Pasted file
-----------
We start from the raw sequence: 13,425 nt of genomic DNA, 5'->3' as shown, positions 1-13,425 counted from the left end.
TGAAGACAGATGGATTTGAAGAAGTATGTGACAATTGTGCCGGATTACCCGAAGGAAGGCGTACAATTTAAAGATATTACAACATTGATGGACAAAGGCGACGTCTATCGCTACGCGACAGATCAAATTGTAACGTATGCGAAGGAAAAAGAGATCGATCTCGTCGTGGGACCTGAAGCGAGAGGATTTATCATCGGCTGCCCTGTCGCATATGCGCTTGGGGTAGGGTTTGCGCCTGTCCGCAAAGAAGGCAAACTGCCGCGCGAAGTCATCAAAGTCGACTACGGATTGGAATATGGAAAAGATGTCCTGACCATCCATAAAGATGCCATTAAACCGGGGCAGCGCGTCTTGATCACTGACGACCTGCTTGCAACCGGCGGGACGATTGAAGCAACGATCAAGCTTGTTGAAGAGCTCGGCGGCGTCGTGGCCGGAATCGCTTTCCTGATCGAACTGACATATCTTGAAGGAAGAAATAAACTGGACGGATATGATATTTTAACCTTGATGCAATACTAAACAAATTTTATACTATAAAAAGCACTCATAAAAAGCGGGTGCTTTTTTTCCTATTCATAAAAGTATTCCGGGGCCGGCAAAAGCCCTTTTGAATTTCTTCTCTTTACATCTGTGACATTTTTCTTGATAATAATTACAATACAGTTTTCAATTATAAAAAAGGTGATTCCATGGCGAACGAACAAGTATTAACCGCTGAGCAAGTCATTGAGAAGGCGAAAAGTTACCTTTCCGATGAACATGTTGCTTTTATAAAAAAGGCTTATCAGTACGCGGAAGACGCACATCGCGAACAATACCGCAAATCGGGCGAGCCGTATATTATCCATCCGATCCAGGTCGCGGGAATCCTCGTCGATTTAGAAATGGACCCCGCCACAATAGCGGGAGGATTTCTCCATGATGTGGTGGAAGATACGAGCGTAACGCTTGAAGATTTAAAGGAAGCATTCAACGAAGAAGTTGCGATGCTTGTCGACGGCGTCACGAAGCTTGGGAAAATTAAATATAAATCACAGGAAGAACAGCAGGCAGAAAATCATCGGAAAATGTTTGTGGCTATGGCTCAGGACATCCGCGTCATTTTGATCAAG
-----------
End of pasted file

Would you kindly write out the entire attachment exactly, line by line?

We start from the raw sequence: 13,425 nt of genomic DNA, 5'->3' as shown, positions 1-13,425 counted from the left end.
TGAAGACAGATGGATTTGAAGAAGTATGTGACAATTGTGCCGGATTACCCGAAGGAAGGCGTACAATTTAAAGATATTACAACATTGATGGACAAAGGCGACGTCTATCGCTACGCGACAGATCAAATTGTAACGTATGCGAAGGAAAAAGAGATCGATCTCGTCGTGGGACCTGAAGCGAGAGGATTTATCATCGGCTGCCCTGTCGCATATGCGCTTGGGGTAGGGTTTGCGCCTGTCCGCAAAGAAGGCAAACTGCCGCGCGAAGTCATCAAAGTCGACTACGGATTGGAATATGGAAAAGATGTCCTGACCATCCATAAAGATGCCATTAAACCGGGGCAGCGCGTCTTGATCACTGACGACCTGCTTGCAACCGGCGGGACGATTGAAGCAACGATCAAGCTTGTTGAAGAGCTCGGCGGCGTCGTGGCCGGAATCGCTTTCCTGATCGAACTGACATATCTTGAAGGAAGAAATAAACTGGACGGATATGATATTTTAACCTTGATGCAATACTAAACAAATTTTATACTATAAAAAGCACTCATAAAAAGCGGGTGCTTTTTTTCCTATTCATAAAAGTATTCCGGGGCCGGCAAAAGCCCTTTTGAATTTCTTCTCTTTACATCTGTGACATTTTTCTTGATAATAATTACAATACAGTTTTCAATTATAAAAAAGGTGATTCCATGGCGAACGAACAAGTATTAACCGCTGAGCAAGTCATTGAGAAGGCGAAAAGTTACCTTTCCGATGAACATGTTGCTTTTATAAAAAAGGCTTATCAGTACGCGGAAGACGCACATCGCGAACAATACCGCAAATCGGGCGAGCCGTATATTATCCATCCGATCCAGGTCGCGGGAATCCTCGTCGATTTAGAAATGGACCCCGCCACAATAGCGGGAGGATTTCTCCATGATGTGGTGGAAGATACGAGCGTAACGCTTGAAGATTTAAAGGAAGCATTCAACGAAGAAGTTGCGATGCTTGTCGACGGCGTCACGAAGCTTGGGAAAATTAAATATAAATCACAGGAAGAACAGCAGGCAGAAAATCATCGGAAAATGTTTGTGGCTATGGCTCAGGACATCCGCGTCATTTTGATCAAG